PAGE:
Window washing – Offering your services for this dreaded task is sure to be a success. If you get the job, make sure your parents know the homeowner and approve of you going inside. Clean the interior of all windows, including doors, and don’t forget to open the windows and clean the ledges and tracks. If you are tall enough to reach exterior windows without a ladder, ask permission to hose them down to loosen dirt before washing and drying them.
Life’s a zoo –Pet owners who don’t like to kennel are often in a dilemma at vacation time. Pass out fliers in your neighborhood, and offer to pet sit. Do the sitting in your home or fenced yard, if your parents agree. Otherwise, make regular visits to the pet’s home. Be responsible, and do exactly as the pet owner instructs, for both your safety and the pet’s.
Weeds away – Are weeds taking over your neighbors’ flowerbeds? Then offer to get them back into shape. Before you get started, find out which are plants, or flowers that have not yet bloomed. When in doubt, ask before you pull them. Wear gloves to protect your hands, and hose the ground lightly to loosen roots. Pull weeds from rock beds, shrubbery, and cement cracks. Then dispose of them properly.

Tuesday, May 2, 2017

Protecting your child from Identity theft

Have you ever received a piece of seemingly junk mail addressed to your underage child that you simply discarded? Next time, dig a little deeper into the content. Why? Because a credit card or loan offer can be a warning sign that your child may be a victim of identity theft. Left undetected, your child could be connected to massive fraudulent debt and bad credit before they can even vote.
One in 40 families with children under 18 had at least one child whose personal information was compromised, according to a recent survey by the Identity Theft Assistance Center and the Javelin Strategy & Research group.
All it takes is a Social Security number – often applied for at birth – which can be paired with a different name, birth date and address to apply for credit. This is called a synthetic identity. And, for nearly 18 years, there is typically little risk of detection.
“The primary use of stolen personally identifiable information is for financial purposes,” said Trevor Buxton, fraud awareness and communications manager at PNC Bank. “Using the stolen Social Security number, identity thieves can open credit cards, rent apartments, buy cars, secure jobs, and apply for welfare or other government programs.”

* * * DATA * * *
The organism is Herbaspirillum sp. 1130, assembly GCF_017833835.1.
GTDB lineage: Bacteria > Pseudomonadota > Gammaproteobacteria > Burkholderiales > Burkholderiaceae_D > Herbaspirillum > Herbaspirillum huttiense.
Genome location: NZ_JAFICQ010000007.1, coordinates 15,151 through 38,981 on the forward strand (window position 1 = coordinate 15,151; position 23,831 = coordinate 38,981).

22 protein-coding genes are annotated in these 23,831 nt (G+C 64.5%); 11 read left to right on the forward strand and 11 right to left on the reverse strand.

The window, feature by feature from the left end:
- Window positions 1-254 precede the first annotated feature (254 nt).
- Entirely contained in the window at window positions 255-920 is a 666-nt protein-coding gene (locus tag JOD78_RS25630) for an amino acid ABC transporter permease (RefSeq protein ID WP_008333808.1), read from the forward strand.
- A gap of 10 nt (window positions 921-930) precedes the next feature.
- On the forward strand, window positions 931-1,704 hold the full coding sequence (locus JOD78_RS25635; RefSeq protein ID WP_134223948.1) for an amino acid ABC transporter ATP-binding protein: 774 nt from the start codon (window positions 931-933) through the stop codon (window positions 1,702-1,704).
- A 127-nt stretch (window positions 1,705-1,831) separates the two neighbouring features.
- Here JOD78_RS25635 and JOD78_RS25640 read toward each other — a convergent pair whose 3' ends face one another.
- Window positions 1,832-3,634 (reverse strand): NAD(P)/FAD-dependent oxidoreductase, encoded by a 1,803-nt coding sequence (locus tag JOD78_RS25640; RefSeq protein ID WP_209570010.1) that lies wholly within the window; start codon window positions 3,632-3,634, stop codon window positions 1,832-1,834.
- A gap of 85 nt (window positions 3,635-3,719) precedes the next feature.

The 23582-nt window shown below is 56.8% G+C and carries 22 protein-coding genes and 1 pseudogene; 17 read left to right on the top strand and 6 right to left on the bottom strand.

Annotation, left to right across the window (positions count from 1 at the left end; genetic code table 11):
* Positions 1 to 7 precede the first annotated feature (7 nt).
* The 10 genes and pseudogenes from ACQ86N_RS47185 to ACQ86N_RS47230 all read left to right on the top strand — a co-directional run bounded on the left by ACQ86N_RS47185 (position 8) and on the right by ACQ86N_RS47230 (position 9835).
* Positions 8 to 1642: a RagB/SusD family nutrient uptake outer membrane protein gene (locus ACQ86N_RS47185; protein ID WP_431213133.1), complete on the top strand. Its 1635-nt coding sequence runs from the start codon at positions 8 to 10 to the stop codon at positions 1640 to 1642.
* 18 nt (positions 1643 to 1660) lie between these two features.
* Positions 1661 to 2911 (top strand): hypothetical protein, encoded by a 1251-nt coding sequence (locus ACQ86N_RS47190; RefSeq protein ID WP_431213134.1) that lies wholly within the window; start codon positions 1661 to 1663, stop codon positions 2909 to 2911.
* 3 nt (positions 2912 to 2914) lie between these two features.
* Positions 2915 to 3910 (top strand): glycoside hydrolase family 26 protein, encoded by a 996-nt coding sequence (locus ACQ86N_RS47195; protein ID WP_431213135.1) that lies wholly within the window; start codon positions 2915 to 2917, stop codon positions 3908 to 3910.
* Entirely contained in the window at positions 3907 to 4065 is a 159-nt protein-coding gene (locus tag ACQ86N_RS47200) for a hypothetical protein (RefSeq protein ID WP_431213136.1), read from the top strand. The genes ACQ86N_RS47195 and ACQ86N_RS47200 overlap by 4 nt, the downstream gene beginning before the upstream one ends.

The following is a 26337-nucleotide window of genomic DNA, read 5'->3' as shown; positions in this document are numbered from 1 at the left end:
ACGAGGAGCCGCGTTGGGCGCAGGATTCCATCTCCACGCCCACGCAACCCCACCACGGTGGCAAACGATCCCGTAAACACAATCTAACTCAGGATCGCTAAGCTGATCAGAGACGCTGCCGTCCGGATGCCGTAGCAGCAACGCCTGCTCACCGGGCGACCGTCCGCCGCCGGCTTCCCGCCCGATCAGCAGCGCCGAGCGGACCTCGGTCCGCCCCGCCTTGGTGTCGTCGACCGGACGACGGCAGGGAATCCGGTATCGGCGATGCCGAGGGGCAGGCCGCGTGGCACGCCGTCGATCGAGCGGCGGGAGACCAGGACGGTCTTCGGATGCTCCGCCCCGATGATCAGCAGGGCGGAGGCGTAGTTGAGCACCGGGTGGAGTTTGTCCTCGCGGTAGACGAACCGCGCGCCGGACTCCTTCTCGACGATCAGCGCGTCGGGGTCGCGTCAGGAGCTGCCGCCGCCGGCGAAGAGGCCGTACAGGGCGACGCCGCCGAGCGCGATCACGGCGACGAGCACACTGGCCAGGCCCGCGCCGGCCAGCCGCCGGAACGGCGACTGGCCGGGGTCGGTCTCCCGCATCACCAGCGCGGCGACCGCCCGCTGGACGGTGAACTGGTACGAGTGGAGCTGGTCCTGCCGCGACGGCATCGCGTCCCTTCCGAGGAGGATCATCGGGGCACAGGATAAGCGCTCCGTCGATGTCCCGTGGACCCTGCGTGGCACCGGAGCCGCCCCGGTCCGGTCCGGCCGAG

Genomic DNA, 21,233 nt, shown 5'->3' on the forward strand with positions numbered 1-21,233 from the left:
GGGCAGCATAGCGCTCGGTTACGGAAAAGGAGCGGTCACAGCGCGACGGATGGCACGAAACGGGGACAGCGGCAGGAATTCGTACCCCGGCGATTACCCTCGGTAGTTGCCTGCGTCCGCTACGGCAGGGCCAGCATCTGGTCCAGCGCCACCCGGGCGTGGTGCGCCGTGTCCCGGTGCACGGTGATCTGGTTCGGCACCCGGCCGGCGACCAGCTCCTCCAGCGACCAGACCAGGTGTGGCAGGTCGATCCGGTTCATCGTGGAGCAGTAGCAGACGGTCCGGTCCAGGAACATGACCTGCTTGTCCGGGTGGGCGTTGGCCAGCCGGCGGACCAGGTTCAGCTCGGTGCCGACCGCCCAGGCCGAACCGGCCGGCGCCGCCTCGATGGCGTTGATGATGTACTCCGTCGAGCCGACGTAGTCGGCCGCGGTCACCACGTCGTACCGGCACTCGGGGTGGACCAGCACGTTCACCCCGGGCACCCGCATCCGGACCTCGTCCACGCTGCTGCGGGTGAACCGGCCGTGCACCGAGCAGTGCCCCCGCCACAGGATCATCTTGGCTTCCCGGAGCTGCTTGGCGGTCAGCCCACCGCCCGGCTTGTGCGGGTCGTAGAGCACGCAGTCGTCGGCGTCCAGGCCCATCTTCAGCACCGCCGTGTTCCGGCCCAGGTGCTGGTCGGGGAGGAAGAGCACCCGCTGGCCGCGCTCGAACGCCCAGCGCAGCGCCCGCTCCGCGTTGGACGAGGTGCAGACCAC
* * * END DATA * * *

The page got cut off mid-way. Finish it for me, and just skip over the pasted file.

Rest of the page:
Other warning signs your child may be a victim include:
  • Notification by the IRS of unpaid taxes in your child’s name.
  • Notification that a child’s Social Security number was used on another tax return.
  • Receiving collection calls for a minor child
  • Receiving bills in a child’s name for products or services not ordered or delivered.
  • Declined for government benefits because benefits already are being paid to another account using the child’s Social Security number.
Parents can be proactive in protecting their child from identity theft:
  • Never carry your child’s (or your) Social Security card in your wallet or purse. Keep it in a safe place, where it is not at risk of being stolen.
  • Pay attention to forms from schools, doctor offices and others asking for personally identifiable information about your child. Opt out if you can or use the last four digits only.
  • Shred all documents that show your child’s personally identifiable information before throwing them away, just as you do for your own documents.
  • Most importantly: Request a credit report for your child annually, using the child’s Social Security number for reference. Every individual is entitled to one free copy of their credit report once every 12 months at www.annualcreditreport.com. If there is no credit history on record, then typically the child has not fallen prey to identity thieves.  If there is a credit history for a minor child, he/she has mostly likely become a victim.
If you suspect your child may be a victim:
  • Place a 90-day credit alert on your child’s file. There is no charge, but it must be renewed every 90 days. Contact one of the three credit reporting agencies who will then contact the other two:
  • Place a security freeze on the child’s credit to block all unauthorized credit inquiries. There is a cost involved, typically a one-time cost ranging from $2-$15 depending on the state. You also may be charged a similar fee to temporarily or permanently lift the freeze.
  • File a police report.
  • Contact businesses identified in your child’s credit report. Request that any account associated with your child’s Social Security number be closed as a fraudulent account.
  • Contact all three credit reporting companies. Request the removal of all accounts, inquiries and collection notices associated with your child’s name and Social Security number.